F. Scott Fitzgerald illustrates a decade and a lifestyle, which are both horrific and fascinating. The reviewer has read the book many times simply to admire the brilliance of a writer who can paint with words scenes, emotions and characters like no other. The novel is a comparatively easy to read and provides a number of colorful descriptions while, but at the same time, it is incredibly thought-provoking. Furthermore, it is a short book in which Fitzgerald used sharp, to the point poetic prose that can make the impression of flowing from one page to another. It is truly a captivating read, which haunts you even after you finished reading it. The reviewer really enjoyed reading this classic and found the time period and setting of the story (the roaring 20s) very appealing. One could also learn some historical facts about the 1920s and gain deeper understanding of the way life was back then. For instance, the descriptions of the parties, which Gatsby would throw , the setting and the clothes really helped the reviewer visualize the time period. One of the main aspects of the book, which really made the reviewer love the story is the friendship between Nick Carraway and Gatsby. Although Nick knew Gatsby is not the man he presents himself to be, he saw beyond the big mansion and fancy parties, that Gatsby has a kind and loyal heart, which are admirable qualities not seen in Daisy and Tom who are careless and live shallow lives. One example of the good nature of Gatsby is when in chapter 7, Gatsby stays outside Daisy’s house until early in the morning just to make sure that her husband Tom does not hurt her. Ironically though, the same good qualities Gatsby possesses later lead to his death when he chooses to take the blame for a crime Daisy committed out of love for her. Another memorable part of the novel is in chapter 6 when Nick is trying to convince Gatsby to not have big expectations about getting Daisy back, to which Gatsby answers with certainty that it is possible to repeat the past. In the reviewer’s point of view, Gatsby is given the name ” Great Gatsby” , because of his persistent obsession with manifesting his dreams into reality. The reviewer felt really bad for Gatsby, because despite being a criminal, he is just a man, who is driven by love and his goal of being with Daisy like in the past. In some way, Daisy herself is the symbol of the American dream, which Gatsby strives for.
The reviewer found some evidence from history, which actually explains a lot of the events and values from that time period in the novel.
After WWI the rise of the stock market resulted in a sudden increase of riches across the nation and also in materialism, as individuals started to spend and consume like never before. So an individual belonging to any social class had the chance to make a fortune and something of himself, but was still not entirely accepted by the people with old wealth. (Bloom,2009)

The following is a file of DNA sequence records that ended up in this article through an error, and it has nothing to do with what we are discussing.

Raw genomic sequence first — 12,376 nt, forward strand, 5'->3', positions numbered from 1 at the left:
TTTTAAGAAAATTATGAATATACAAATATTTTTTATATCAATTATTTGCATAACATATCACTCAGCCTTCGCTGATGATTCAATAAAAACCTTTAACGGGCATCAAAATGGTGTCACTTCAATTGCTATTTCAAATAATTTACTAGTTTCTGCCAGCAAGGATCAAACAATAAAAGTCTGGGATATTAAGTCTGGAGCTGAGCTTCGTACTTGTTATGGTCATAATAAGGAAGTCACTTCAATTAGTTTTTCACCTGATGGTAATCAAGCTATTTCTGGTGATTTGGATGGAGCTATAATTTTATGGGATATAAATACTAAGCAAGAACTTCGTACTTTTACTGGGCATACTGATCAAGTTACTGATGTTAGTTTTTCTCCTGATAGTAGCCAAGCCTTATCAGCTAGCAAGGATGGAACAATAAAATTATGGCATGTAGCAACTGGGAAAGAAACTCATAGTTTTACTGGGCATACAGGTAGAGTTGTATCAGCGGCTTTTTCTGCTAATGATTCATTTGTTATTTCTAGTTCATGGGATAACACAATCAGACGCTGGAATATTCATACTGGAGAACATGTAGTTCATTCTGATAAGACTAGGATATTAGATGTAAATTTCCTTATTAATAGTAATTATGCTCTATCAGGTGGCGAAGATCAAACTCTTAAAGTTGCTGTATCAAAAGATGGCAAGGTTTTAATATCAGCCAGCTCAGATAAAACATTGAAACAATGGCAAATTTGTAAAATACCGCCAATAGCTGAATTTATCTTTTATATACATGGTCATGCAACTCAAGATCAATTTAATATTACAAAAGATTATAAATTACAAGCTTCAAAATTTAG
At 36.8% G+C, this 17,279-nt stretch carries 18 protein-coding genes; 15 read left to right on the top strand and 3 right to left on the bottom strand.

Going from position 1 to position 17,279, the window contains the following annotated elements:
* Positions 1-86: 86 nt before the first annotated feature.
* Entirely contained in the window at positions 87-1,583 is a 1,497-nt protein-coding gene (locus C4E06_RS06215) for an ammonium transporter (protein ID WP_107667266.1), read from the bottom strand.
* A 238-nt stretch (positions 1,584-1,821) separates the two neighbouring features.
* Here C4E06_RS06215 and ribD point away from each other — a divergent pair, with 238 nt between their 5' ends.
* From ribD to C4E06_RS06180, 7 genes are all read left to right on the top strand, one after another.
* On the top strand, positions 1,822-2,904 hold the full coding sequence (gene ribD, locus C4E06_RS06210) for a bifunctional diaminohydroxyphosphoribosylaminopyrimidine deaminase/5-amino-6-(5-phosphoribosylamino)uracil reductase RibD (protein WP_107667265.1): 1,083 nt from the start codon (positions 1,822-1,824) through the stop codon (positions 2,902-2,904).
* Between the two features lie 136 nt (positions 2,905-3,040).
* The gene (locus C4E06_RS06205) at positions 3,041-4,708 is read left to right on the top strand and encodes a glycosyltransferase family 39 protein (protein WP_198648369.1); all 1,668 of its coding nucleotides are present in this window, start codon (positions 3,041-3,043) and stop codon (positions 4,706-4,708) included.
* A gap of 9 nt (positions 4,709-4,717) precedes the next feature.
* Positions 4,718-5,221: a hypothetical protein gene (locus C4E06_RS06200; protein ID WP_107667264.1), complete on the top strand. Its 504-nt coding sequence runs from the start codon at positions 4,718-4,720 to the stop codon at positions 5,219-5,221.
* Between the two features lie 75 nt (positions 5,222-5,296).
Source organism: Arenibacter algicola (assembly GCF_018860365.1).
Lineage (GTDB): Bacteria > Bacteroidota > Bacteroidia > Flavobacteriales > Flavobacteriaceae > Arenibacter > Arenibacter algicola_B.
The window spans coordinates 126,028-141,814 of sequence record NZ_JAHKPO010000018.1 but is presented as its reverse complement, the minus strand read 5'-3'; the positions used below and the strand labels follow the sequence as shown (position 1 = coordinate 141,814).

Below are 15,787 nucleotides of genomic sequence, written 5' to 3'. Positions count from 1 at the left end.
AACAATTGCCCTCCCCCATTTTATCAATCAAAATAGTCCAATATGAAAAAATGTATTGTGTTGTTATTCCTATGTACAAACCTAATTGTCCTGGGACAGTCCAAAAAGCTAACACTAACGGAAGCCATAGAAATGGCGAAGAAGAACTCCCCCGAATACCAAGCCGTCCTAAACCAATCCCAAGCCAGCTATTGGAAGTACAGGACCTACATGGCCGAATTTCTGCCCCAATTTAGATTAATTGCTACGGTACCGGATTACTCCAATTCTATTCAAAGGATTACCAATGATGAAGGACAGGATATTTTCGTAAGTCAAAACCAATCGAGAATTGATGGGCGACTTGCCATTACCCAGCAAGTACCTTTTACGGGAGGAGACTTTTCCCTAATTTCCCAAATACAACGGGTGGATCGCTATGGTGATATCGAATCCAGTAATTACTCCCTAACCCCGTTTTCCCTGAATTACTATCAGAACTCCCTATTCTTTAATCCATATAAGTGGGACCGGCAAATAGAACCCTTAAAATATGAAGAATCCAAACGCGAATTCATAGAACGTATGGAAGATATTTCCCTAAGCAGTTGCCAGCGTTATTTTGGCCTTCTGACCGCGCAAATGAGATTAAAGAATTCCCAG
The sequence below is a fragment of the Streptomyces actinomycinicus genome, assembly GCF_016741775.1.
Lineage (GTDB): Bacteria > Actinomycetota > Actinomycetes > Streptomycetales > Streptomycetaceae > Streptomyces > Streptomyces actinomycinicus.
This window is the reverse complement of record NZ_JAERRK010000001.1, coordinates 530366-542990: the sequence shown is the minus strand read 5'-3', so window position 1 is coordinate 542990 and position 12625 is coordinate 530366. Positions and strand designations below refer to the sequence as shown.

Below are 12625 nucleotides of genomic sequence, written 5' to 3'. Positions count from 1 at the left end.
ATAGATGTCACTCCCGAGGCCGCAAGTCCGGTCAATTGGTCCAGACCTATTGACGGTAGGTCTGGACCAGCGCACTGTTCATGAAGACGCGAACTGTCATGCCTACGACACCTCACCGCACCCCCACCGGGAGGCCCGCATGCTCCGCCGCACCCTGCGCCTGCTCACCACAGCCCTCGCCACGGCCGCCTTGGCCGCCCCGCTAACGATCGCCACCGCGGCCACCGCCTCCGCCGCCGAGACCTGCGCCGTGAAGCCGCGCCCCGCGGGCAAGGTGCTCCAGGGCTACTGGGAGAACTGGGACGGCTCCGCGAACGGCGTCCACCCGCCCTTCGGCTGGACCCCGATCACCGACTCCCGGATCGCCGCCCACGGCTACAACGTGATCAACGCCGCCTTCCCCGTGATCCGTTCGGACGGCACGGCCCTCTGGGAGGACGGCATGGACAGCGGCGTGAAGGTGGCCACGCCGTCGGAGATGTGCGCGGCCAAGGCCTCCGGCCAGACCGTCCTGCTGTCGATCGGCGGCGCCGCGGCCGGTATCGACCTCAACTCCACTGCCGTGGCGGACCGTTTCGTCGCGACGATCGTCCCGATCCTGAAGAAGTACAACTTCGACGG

But as the reviewer later found out in the novel, Fitzgerald saw the American dream being originally about the pursuit of happiness, discovery and individualism. However, through the characters portrayed in the book one learns that, this dream has been corrupted by rotten social values and easy money. The author captures brilliantly this idea in the main plot of the novel as the dream of Gatsby being with Daisy is destroyed by the difference in their social statuses and the materialistic nature of her lifestyle. Gatsby simply does not seem to belong to the emptiness and moral decay of the upper class for he is a hopeful and caring person.
There is a scene in the novel, which provides deep insight about the values of the 1920s society and the role of women at the time. The reviewer found this scene really sad and revealing. In chapter one, Daisy tells Nick about her daughter’s birth and how she was glad that she’s a girl and hopes she will be a fool, because in this world the best thing a girl can be is a beautiful fool. The reviewer’s interpretation of this scene is that, Daisy realizes the lonely, careless and shallow world she lives in and she hopes her daughter will never be aware of the awful world she lives in. However, Daisy was not born a fool, she chose to be one, because of the values of the period she was born in. That is why she wants her daughter to naturally be a fool, because that is the only way to be happy and financially secure in the 1920s. Even though, Daisy is a spoiled, careless character, the reviewer really sympathized with her.
A symbol in the book, in the reviewer’s opinion, which leaves a lasting impression is the green light at the end of Daisy’s dock, that the reader first hears about in the end of chapter one. Before the reader has even met the character of Gatsby, he is seen as a man stretching out his arms towards something he can’t seem to reach. Gatsby repeats this gesture over and over throughout the novel. What makes this symbol so appealing is that it is a metaphor of Gatsby’s dreams and hopes for the future. The green light symbolizes the gap between the present and the past and the emotional and physical distance between him and Daisy.